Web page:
First of all, the movie makes it clear that lying has a way of hurting both others and yourself.
Maybe you don't consider it a lie when you make a promise and you can't follow through because of circumstances beyond your control, but to the person on the other side, it still feels the same. You said you'd do one thing, and you didn't keep your word. Whether it was your fault or not, that doesn't always change things - especially not in Fletcher's case, where we learn that this is a long-standing pattern. After Fletcher fails to come through too many times, his ex finally decides she can't put herself or their son Max through this anymore, so she accepts an offer to move away and marry her boyfriend. She's not really ready for that step, but she has to do something to make a change.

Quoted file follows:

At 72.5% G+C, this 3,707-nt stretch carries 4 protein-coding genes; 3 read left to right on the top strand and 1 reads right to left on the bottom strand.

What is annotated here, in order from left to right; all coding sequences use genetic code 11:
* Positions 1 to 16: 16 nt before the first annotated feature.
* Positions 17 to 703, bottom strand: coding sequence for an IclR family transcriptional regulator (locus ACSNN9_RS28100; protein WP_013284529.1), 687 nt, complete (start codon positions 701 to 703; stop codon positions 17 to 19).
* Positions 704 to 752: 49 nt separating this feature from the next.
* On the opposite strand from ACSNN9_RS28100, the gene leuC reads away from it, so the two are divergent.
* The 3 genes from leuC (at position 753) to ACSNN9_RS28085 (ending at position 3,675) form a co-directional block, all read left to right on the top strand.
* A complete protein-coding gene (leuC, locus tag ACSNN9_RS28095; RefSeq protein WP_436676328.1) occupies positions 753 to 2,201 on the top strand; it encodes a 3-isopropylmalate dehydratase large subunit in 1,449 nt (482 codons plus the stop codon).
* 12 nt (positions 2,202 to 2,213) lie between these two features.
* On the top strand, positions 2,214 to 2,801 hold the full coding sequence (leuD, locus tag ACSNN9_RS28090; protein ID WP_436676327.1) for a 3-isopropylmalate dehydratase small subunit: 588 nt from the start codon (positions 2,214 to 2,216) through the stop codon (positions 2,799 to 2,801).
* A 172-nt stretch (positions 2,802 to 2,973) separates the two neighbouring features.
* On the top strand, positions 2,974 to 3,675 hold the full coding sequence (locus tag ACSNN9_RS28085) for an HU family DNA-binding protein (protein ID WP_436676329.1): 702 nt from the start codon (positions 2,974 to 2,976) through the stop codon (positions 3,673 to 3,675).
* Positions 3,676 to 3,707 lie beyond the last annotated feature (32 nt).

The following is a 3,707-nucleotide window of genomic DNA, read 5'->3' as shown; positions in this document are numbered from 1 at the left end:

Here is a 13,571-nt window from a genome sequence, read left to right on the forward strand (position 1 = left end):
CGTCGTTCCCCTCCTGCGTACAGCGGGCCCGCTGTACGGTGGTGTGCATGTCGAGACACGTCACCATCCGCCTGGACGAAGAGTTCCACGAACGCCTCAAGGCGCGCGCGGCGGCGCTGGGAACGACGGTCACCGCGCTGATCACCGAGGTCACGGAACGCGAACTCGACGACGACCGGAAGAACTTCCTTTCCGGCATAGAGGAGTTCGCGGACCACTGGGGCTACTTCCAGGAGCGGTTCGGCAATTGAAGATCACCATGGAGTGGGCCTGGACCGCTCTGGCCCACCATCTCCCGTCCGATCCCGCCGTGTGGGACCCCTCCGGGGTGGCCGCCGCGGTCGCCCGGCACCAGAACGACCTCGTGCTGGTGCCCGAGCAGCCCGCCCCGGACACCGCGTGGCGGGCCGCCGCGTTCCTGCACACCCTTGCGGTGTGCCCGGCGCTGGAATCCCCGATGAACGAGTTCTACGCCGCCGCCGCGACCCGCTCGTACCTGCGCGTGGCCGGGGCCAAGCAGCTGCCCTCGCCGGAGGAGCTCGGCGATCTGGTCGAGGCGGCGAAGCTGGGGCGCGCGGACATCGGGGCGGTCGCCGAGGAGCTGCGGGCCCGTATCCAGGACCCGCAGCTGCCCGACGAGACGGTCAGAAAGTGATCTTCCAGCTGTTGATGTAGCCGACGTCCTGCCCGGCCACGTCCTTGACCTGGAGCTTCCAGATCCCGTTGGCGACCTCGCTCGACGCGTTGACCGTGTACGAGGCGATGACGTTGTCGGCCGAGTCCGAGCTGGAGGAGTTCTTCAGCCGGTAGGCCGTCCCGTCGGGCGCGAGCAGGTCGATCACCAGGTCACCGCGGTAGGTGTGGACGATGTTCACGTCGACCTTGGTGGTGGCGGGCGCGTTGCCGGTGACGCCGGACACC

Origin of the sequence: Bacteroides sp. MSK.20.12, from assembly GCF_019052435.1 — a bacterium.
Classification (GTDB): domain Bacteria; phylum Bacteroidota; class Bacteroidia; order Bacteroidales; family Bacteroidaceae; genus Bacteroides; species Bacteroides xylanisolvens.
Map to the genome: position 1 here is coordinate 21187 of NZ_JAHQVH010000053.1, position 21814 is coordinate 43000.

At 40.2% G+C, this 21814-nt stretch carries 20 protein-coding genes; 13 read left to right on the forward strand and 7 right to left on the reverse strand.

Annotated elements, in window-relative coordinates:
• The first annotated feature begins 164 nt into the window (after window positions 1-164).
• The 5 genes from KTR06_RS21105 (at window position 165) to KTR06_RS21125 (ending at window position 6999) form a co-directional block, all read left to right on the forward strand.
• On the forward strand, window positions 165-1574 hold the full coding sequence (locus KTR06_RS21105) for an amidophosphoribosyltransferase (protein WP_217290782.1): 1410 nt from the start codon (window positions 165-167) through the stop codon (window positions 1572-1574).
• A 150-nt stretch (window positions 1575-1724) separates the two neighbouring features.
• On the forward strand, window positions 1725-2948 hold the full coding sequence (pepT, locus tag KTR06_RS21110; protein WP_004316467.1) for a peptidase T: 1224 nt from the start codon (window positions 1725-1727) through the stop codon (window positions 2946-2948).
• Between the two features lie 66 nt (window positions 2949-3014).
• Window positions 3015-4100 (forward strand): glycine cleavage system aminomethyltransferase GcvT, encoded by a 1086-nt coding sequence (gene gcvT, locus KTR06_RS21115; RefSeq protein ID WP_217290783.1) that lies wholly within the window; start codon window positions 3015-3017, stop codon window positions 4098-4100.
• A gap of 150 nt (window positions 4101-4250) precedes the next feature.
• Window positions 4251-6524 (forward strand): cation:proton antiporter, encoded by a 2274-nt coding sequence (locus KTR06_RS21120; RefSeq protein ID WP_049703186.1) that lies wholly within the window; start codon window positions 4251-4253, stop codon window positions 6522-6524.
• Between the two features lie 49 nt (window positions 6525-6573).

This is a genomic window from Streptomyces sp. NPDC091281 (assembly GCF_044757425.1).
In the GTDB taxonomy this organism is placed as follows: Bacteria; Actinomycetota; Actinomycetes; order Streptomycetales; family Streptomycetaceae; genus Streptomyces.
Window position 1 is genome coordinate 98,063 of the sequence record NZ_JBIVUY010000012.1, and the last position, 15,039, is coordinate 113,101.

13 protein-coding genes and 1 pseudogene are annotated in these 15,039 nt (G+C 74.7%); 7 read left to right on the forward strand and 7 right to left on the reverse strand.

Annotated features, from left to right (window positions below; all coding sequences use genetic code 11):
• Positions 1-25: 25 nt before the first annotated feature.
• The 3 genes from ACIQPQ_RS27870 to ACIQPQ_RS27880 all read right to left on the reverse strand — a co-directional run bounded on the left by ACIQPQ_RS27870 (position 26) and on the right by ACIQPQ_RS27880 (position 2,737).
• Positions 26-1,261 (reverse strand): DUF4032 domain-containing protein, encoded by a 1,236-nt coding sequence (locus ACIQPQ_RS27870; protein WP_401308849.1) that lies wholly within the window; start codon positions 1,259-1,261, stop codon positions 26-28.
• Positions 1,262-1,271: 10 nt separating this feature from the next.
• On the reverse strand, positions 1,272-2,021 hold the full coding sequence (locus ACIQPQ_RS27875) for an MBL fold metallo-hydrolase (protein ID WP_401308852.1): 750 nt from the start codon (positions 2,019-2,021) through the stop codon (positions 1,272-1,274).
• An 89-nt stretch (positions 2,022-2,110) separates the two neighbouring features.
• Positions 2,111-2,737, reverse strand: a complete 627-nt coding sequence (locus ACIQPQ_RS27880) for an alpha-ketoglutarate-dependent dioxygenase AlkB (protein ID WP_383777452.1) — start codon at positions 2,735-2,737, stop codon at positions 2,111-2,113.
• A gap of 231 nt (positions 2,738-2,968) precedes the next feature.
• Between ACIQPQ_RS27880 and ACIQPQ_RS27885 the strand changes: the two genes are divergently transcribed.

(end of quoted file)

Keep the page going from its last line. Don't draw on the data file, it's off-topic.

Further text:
Lies and broken promises will hurt the ones you love, and they will wind up hurting you, too! That's why the Bible says we should never lie, and it's better to not to make a promise at all than to make one you can't keep (Leviticus 19:11-12; Ecclesiastes 5:4-6).
"Lying lips are an abomination to the Lord,
but those who act faithfully are his delight."
- Proverbs 12:22
Life would be so much easier if we all just told the truth all the time, then, right?
Well, maybe not...
This is the second big truth the movie shows us: Telling the truth can still hurt others and yourself.